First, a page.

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SUPPLY & DEMAND Non Sequitur by Wiley Miller MARKETS n Institution that brings together buyers (DEMAND) n and sellers (SUPPLY) of resources, goods and.

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Presentation on theme: "SUPPLY & DEMAND Non Sequitur by Wiley Miller MARKETS n Institution that brings together buyers (DEMAND) n and sellers (SUPPLY) of resources, goods and."— Presentation transcript:

1

2 SUPPLY & DEMAND

3 Non Sequitur by Wiley Miller

4 MARKETS n Institution that brings together buyers (DEMAND) n and sellers (SUPPLY) of resources, goods and services

5 DEMAND is n Amount of a good or service consumers are willing and able to buy n Major determinant of demand is PRICE n Amount of demand at each price is quantity n Quantity of demand at each price is shown in a Demand Schedule

6 DEMAND SCHEDULE (buyers) PRICEQTY DEMANDED $ $ $ $ $ $ $

7 DEMAND CURVE PRICE QUANTITY DEMAND

8 DEMAND CURVE n P is the vertical axis n Qty of D is the horizontal axis n Demand Curve is downward sloping because: –Common sense (lower price = buy more) –Diminishing marginal utility (the more consumers buy, the less satisfaction they receive) –Income & Substitution Effects

9 INCOME & SUBSTITUTION n Income Effect – the lower price increases the purchasing power of consumers n Substitution Effect – lower price gives incentive to substitute this item for those that are relatively more expensive

10 Diminishing marginal utility : n Consuming successive units of a particular product yields less and less extra satisfaction – consumers will only buy additional units if the price is lowered. ( the more consumers buy, the less satisfaction they receive)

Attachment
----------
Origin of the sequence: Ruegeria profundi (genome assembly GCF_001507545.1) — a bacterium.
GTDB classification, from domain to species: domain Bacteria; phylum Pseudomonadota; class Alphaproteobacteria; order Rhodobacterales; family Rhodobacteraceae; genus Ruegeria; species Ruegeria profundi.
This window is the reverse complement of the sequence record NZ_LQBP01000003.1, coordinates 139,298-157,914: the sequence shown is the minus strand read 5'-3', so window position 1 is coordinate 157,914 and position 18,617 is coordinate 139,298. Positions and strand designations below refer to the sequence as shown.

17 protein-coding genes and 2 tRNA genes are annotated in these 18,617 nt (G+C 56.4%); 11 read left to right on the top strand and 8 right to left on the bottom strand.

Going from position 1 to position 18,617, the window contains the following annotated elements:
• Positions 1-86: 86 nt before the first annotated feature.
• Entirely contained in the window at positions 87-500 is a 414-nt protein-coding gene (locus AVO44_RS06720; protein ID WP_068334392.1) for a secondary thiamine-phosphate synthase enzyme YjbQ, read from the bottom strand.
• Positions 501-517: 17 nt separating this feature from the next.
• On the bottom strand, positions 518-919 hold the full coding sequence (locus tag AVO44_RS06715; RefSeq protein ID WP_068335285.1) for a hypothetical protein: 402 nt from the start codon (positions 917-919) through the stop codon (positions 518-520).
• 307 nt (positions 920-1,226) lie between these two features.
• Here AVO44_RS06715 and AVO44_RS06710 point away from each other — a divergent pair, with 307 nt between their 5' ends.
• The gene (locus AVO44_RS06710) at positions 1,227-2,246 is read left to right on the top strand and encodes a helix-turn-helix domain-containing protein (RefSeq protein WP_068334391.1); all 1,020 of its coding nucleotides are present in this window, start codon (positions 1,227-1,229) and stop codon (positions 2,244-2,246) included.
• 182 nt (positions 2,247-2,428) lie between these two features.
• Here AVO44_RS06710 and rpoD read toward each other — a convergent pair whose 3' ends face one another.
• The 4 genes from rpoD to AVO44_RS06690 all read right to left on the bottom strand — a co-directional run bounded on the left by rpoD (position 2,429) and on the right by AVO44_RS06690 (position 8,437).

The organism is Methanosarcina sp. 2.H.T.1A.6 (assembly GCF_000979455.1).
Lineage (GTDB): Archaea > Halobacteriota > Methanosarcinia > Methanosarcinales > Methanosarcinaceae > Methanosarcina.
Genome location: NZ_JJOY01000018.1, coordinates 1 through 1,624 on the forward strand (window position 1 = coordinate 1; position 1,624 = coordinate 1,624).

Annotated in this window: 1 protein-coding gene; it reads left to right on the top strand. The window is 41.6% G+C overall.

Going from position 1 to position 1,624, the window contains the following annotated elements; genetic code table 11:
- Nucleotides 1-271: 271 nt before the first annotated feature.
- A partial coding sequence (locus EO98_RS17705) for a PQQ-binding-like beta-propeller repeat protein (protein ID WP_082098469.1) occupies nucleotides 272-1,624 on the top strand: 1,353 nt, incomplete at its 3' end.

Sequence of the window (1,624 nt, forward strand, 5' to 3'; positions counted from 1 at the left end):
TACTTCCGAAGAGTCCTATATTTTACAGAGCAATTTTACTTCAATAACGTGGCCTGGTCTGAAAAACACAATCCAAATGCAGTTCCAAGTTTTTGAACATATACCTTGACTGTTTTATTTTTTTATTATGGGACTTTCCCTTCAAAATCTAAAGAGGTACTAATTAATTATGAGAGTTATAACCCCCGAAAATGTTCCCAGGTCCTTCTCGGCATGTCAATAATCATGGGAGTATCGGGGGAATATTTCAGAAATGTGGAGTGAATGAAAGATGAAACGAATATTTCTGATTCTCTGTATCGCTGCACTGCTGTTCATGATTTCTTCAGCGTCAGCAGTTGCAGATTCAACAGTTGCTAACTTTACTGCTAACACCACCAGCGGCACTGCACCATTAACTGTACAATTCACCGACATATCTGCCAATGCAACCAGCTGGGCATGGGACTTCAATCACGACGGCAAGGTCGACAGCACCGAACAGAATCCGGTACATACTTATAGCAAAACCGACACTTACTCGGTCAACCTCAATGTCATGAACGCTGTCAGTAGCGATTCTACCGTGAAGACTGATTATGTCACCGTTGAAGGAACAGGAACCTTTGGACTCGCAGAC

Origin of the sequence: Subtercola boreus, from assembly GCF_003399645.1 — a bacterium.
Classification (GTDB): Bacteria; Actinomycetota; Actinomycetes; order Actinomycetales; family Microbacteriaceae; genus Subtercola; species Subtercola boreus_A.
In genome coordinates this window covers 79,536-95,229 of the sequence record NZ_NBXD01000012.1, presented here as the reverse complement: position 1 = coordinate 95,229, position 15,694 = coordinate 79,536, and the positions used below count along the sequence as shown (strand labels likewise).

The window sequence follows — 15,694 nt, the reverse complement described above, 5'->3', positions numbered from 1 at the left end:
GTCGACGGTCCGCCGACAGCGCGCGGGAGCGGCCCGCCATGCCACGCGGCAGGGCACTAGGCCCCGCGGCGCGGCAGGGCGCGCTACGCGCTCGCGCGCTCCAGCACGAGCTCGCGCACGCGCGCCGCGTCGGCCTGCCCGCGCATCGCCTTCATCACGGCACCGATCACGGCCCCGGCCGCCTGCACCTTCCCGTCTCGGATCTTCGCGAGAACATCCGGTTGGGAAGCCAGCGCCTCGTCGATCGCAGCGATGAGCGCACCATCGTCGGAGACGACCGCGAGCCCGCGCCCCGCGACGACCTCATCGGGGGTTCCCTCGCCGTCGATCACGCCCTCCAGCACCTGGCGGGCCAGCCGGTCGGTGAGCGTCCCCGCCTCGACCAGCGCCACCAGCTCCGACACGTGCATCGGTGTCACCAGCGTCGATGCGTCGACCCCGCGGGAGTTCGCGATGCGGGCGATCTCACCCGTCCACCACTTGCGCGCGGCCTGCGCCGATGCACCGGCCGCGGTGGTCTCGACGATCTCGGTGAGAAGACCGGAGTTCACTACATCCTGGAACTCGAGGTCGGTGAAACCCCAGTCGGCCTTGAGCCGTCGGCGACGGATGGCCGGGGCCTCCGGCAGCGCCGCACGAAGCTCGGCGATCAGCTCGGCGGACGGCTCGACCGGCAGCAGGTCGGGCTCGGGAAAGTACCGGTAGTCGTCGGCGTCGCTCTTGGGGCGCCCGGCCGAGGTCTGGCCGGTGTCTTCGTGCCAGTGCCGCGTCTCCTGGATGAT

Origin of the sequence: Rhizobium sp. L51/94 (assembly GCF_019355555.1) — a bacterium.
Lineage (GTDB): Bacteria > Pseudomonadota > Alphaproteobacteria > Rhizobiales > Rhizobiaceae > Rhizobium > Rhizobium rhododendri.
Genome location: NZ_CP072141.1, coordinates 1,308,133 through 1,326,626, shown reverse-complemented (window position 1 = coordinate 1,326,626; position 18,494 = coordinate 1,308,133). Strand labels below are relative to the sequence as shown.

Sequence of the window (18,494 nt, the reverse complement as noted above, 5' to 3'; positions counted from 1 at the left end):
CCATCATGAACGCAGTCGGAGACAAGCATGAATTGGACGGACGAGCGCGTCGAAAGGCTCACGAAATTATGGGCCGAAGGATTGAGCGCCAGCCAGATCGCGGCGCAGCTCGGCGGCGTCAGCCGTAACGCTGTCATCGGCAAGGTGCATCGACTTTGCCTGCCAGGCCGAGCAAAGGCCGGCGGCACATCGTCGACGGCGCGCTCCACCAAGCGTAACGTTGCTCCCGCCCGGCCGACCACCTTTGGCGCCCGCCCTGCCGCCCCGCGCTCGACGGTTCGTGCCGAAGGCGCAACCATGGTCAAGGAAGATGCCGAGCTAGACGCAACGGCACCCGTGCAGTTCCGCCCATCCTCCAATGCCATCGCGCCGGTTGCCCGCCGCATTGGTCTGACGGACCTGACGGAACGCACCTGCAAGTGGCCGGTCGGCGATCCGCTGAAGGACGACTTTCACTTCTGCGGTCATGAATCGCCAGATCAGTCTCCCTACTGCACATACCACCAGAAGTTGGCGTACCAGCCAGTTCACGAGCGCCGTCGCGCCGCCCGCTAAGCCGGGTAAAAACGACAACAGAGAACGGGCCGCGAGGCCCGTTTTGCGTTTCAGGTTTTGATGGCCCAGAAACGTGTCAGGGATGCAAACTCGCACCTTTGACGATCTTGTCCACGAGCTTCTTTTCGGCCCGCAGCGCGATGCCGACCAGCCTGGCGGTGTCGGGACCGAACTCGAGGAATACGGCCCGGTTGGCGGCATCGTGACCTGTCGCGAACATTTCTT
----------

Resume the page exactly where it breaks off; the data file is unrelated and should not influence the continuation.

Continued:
11 LAW OF DEMAND n Demand varies inversely with price n If Price goes up – Demand goes down Ex: luxury cars n If Price goes down – Demand goes up - Ex: clearance sale

12 NON-PRICE DETERMINANTS n PREFERENCES – based on popularity or trends by consumers n INCOME EFFECT – how much money consumers have available to spend n POPULATION CHANGES – how many consumers are in this market n EXPECTATIONS OF CONSUMERS – what consumers think will happen in the future that affects their actions NOW!!

13 NON-PRICE DETERMINANTS con t. n Elasticity of demand – how much demand changes to respond to changes in price –More elastic when goods are luxuries Ex: steak, diamonds, SUV –More inelastic when good is needed Ex: medicine (insulin), soap, milk

14 NON-PRICE DETERMINANTS con t. n Related Goods SUBSTITUTION EFFECT –As price increases for a good, demand for its substitute (chicken for beef; generic) goes up n COMPLEMENTARY GOODS –As price goes down for one good, demand for that good & its complement both go up –DVD player on sale but DVD bought for regular price

15 NON-PRICE DETERMINANTS n REMINDER: P I P E E R –Preference of consumers (popularity) –Income of consumers ($$ to spend) –Population (# of consumers) –Expectations for future (what to do NOW?) –Elasticity (effect of price) –Related Goods substitute available? price of complementary good changes- demand for both changes?

16 A little more on consumer expectations 1. Expect P to go up in the future = D>now 2. Expect P to down in the future = D< now 3. Expect income to > in near future = D > now 4. Expect income to < in near future = D < now Example: The news announces that the P of CD players will < next week. What does D do?

17 Substitutes (+ relationship) n If the P of steak >, then the d for chick > n If the P of steak <, then the d for chick < n Pepsi for Coke…………………..

18 Complementary goods: inverse relationship n If the price of flashlights goes up, then the Demand of batteries goes down. n If the price of flashlights decreases, then the D for batteries_______?

19 Be wary of independent goods. They have no effect on one another Like Chinese food and chocolate puddin